This level of precision in dating a literary book is rare and because of this, P.Oxy III.412 is valuable to palaeographers for dating the type of script that was used to copy this roll; the "Alexandrian Stylistic Class" (Orsini, pg. 62).  A search in the Leuven Database of Ancient Books reveals several New Testament manuscripts that are assigned to this stylistic class. Thankfully, some ancient books such as P.Oxy III.412 had a short useful life so that modern palaeographers have a more securely dated example by which to compare and date New Testament manuscripts.
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Bibliography

Grenfell B., P., and Author S. Hunt, eds. Oxyrhynchus Papyri. Part 3: Nos 401-653. London: Egypt Exploration Fund, 1903: pages 36-41.

Houston, George W. Inside Roman Libraries: Book Collections and Their Management in Antiquity. Chapel Hill: UNC Press, 2014.

Orsini, Pasquale. "I Papiri Bodmer: scritture e libri." Adamantius 21 (2015): 60-78.

Thompson, Edward Maunde. An Introduction to Greek and Latin Palaeography. Oxford: At the Clarendon Press, 1912.

Turner, E. G. Greek Manuscripts of the Ancient World. 2nd edition. Edited by P. J. Parsons. London: University of London, Institute of Classical Studies, 1987.

Here is an interesting blog post by James Snapp that discusses P Oxy 412

Tuesday, April 18, 2017

Family Π, Codex Alexandrinus, and a 4th Century Text of Mark


When I first began wading into the deep waters of textual criticism, any study of the later Medieval Greek manuscripts of the New Testament (those that are generally aligned with the Byzantine or Majority text) appeared less interesting. The earlier papyrus fragments, or the large ornate codices such as Vaticanus and Sinaiticus were certainly more glamorous and fascinating than the thousands of minuscule manuscripts that looked so similar to my untrained eye that they all blurred together. I think that I am not alone in my experience.

This view changed quickly after I was introduced to Amy Anderson’s research into Family 1. Here was a group of manuscripts, though late in date, preserved a textual history that reached back into the early centuries of the Christian era. This is when I realized that there is a largely unexplored world of Byzantine manuscripts that have deep roots into the fertile soil of the transmission history of the New Testament.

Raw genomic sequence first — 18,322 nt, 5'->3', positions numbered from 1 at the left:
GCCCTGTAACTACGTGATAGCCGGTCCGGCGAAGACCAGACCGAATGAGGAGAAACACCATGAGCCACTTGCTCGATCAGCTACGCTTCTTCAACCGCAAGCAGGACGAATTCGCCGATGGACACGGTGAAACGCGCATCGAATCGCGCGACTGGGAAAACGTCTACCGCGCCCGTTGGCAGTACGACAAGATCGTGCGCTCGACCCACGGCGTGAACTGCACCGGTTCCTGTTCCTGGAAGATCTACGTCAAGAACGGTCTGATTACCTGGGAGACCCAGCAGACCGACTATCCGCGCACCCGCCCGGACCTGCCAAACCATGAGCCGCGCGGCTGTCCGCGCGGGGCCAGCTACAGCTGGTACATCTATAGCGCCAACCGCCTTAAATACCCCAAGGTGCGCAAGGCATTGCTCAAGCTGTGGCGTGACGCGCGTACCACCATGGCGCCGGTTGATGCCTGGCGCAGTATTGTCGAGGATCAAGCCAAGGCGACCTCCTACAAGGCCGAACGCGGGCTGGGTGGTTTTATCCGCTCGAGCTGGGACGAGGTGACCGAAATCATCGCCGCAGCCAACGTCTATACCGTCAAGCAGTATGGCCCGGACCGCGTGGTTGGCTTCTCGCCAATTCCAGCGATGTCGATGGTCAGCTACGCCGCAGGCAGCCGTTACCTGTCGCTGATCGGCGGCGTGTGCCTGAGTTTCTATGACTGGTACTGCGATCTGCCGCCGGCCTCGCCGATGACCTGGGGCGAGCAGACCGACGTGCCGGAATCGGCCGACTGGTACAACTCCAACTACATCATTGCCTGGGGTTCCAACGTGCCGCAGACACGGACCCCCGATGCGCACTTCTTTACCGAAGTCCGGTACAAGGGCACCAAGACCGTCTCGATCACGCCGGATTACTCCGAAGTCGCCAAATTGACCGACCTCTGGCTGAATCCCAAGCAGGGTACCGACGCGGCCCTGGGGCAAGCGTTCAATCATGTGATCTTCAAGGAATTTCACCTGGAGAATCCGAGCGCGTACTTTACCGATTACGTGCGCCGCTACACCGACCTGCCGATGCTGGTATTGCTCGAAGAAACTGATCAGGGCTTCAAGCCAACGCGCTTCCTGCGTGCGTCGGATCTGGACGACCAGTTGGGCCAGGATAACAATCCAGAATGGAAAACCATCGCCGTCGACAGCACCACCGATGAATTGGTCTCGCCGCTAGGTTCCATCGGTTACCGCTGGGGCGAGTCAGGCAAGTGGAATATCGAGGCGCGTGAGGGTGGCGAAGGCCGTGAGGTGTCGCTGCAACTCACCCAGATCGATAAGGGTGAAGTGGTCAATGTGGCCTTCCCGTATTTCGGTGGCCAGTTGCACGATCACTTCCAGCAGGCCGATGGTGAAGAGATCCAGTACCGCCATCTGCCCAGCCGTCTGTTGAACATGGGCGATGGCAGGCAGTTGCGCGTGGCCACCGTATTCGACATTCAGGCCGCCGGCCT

As I began to learn more about the rich textual history imbedded in these Medieval Greek codices, I came across a group of related manuscripts that were discovered to have a unique textual character in a book from 1936; Silva Lake’s monograph "
Family Π and the Codex Alexandrinus."According to Silva Lake, this group, Family Π, was first noticed by Wilhelm Bousset way back in 1894 in his work “Textkritische Studien zum Neuen Testament,” and was further examined by Hermann von Soden. 

Codex Π opened to Luke
The significance of this group of manuscripts are their apparent connection with Codex Alexandrinus and with an even older archetype. Silva wrote;
“[T]he reconstructed text of Family Π, therefore, represents a manuscript older than the Codex Alexandrinus and affords another witness to a text which must have existed in the early part of the fifth century, if not before. Moreover, both the text of Family Π and the Codex Alexandrinus were elements in the formation of the Ecclesiastical text,--since it differs from each about equally and to the same extent that Π differs from A.”
It has yet to be explored further (to my knowledge), but von Soden also noted that Family Π’s text in Mark showed great similarities with the text used by Victor of Antioch in his commentary on Mark. If this proves to be true, then it is further confirmation that this unique text has roots into the late fourth century.

Jacob Geerlings further explored the history of this family in his 1962 work, “
Family Π in Luke.” After considering the provenance of each codex, Geerlings concluded that the group originated from Mt. Athos, most likely the Laura Monastery. He surmised that Codex Π could have been gifted to the Laura Monastery when it was founded in 963 CE. The provenance of Codex Π before its presence on Mt. Athos is not as clear. However, Geerlings postulated that, because Codex Alexandrinus was probably copied in Constantinople at the Studios Monastery, Codex Π was likely produced there as well.